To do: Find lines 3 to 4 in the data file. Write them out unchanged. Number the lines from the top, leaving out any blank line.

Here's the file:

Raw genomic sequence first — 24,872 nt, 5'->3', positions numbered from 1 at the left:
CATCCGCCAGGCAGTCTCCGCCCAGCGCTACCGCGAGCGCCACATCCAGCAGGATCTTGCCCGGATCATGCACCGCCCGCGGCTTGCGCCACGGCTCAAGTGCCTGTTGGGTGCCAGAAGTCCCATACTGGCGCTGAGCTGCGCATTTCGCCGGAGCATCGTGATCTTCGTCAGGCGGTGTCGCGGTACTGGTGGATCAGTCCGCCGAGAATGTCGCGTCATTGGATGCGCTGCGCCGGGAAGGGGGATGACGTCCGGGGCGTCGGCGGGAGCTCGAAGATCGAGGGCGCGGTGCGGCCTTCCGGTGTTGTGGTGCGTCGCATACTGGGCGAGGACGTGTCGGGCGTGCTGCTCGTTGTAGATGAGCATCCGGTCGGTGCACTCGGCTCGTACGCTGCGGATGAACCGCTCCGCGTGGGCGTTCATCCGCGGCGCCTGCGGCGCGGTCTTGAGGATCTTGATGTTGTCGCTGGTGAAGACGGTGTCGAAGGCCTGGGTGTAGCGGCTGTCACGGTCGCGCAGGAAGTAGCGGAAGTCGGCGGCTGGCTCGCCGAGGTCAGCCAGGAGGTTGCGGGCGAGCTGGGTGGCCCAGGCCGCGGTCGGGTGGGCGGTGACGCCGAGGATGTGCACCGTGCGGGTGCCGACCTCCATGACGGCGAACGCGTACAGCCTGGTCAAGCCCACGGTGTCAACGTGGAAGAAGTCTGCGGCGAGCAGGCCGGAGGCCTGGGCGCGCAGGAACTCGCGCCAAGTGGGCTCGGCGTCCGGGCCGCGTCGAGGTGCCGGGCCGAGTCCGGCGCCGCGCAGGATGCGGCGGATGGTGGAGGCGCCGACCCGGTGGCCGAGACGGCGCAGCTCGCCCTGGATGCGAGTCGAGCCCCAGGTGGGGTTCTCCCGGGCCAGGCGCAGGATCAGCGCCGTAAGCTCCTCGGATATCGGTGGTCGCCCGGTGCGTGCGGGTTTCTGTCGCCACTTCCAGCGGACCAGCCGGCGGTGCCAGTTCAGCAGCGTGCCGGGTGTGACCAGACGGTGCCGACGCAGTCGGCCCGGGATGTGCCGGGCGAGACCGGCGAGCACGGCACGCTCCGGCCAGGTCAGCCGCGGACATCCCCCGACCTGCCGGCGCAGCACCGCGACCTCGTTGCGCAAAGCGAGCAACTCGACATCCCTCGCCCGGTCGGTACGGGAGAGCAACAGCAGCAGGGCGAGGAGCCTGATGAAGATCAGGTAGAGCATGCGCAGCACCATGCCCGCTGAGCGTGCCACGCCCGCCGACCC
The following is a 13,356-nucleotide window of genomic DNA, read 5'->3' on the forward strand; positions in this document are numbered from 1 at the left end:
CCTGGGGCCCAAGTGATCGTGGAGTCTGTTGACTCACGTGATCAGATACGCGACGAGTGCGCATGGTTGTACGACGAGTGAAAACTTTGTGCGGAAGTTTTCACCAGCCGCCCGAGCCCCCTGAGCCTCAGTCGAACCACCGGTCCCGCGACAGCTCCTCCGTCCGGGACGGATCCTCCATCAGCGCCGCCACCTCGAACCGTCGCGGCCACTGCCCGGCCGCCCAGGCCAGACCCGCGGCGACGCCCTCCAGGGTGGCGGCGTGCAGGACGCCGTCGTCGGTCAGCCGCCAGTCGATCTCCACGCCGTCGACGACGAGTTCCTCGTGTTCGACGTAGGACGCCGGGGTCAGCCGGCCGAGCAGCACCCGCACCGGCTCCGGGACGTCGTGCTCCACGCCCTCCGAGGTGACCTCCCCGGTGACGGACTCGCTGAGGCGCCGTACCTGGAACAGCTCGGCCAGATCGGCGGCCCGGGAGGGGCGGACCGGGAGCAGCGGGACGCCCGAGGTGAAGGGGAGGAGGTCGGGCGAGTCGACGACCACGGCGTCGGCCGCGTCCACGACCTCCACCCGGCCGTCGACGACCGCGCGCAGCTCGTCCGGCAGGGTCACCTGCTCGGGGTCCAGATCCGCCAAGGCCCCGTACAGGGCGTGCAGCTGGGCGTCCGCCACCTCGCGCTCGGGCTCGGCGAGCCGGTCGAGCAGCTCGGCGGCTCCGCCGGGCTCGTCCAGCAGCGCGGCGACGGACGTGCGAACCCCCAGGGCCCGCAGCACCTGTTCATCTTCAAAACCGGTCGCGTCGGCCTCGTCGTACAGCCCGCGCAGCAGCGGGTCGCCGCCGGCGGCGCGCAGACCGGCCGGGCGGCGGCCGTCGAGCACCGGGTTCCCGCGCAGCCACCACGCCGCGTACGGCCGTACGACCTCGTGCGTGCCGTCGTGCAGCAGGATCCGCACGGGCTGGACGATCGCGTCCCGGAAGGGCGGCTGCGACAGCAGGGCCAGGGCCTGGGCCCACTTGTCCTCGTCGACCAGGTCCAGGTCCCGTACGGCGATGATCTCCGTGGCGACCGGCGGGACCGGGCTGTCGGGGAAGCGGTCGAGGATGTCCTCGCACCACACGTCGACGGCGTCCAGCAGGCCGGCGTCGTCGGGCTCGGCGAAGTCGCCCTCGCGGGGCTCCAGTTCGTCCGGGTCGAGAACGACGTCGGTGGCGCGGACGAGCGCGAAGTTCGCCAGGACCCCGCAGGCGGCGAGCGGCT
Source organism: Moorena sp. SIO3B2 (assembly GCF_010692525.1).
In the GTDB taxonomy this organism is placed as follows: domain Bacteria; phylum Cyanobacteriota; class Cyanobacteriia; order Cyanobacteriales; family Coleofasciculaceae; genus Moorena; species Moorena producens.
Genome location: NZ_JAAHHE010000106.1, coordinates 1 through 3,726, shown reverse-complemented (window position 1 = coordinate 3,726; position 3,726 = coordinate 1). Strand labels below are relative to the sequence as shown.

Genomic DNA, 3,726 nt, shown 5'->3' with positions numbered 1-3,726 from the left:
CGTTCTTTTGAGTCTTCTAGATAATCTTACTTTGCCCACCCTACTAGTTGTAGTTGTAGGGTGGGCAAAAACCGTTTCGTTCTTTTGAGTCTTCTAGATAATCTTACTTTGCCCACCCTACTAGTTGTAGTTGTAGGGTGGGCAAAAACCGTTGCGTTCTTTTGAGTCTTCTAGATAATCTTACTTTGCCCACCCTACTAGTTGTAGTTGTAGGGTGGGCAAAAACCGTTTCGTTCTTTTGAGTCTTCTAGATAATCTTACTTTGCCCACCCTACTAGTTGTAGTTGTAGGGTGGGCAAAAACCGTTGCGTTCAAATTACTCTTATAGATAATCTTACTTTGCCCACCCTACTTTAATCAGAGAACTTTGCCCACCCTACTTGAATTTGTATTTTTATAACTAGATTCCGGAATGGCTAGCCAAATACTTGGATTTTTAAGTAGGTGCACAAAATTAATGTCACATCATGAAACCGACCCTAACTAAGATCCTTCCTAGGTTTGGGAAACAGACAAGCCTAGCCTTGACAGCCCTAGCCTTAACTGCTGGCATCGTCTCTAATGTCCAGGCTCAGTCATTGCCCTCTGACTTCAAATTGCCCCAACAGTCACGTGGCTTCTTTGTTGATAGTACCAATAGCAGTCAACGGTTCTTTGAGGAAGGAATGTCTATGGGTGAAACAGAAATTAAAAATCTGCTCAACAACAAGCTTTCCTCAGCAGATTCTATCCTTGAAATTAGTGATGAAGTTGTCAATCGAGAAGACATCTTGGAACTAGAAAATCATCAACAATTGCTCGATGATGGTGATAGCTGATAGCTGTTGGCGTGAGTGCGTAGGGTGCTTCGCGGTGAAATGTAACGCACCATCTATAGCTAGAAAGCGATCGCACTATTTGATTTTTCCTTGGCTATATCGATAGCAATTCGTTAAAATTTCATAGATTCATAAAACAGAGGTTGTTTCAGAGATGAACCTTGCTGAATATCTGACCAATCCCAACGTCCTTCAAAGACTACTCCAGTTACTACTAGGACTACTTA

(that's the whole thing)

The following is a 13,356-nucleotide window of genomic DNA, read 5'->3' on the forward strand; positions in this document are numbered from 1 at the left end:
CCTGGGGCCCAAGTGATCGTGGAGTCTGTTGACTCACGTGATCAGATACGCGACGAGTGCGCATGGTTGTACGACGAGTGAAAACTTTGTGCGGAAGTTTTCACCAGCCGCCCGAGCCCCCTGAGCCTCAGTCGAACCACCGGTCCCGCGACAGCTCCTCCGTCCGGGACGGATCCTCCATCAGCGCCGCCACCTCGAACCGTCGCGGCCACTGCCCGGCCGCCCAGGCCAGACCCGCGGCGACGCCCTCCAGGGTGGCGGCGTGCAGGACGCCGTCGTCGGTCAGCCGCCAGTCGATCTCCACGCCGTCGACGACGAGTTCCTCGTGTTCGACGTAGGACGCCGGGGTCAGCCGGCCGAGCAGCACCCGCACCGGCTCCGGGACGTCGTGCTCCACGCCCTCCGAGGTGACCTCCCCGGTGACGGACTCGCTGAGGCGCCGTACCTGGAACAGCTCGGCCAGATCGGCGGCCCGGGAGGGGCGGACCGGGAGCAGCGGGACGCCCGAGGTGAAGGGGAGGAGGTCGGGCGAGTCGACGACCACGGCGTCGGCCGCGTCCACGACCTCCACCCGGCCGTCGACGACCGCGCGCAGCTCGTCCGGCAGGGTCACCTGCTCGGGGTCCAGATCCGCCAAGGCCCCGTACAGGGCGTGCAGCTGGGCGTCCGCCACCTCGCGCTCGGGCTCGGCGAGCCGGTCGAGCAGCTCGGCGGCTCCGCCGGGCTCGTCCAGCAGCGCGGCGACGGACGTGCGAACCCCCAGGGCCCGCAGCACCTGTTCATCTTCAAAACCGGTCGCGTCGGCCTCGTCGTACAGCCCGCGCAGCAGCGGGTCGCCGCCGGCGGCGCGCAGACCGGCCGGGCGGCGGCCGTCGAGCACCGGGTTCCCGCGCAGCCACCACGCCGCGTACGGCCGTACGACCTCGTGCGTGCCGTCGTGCAGCAGGATCCGCACGGGCTGGACGATCGCGTCCCGGAAGGGCGGCTGCGACAGCAGGGCCAGGGCCTGGGCCCACTTGTCCTCGTCGACCAGGTCCAGGTCCCGTACGGCGATGATCTCCGTGGCGACCGGCGGGACCGGGCTGTCGGGGAAGCGGTCGAGGATGTCCTCGCACCACACGTCGACGGCGTCCAGCAGGCCGGCGTCGTCGGGCTCGGCGAAGTCGCCCTCGCGGGGCTCCAGTTCGTCCGGGTCGAGAACGACGTCGGTGGCGCGGACGAGCGCGAAGTTCGCCAGGACCCCGCAGGCGGCGAGCGGCT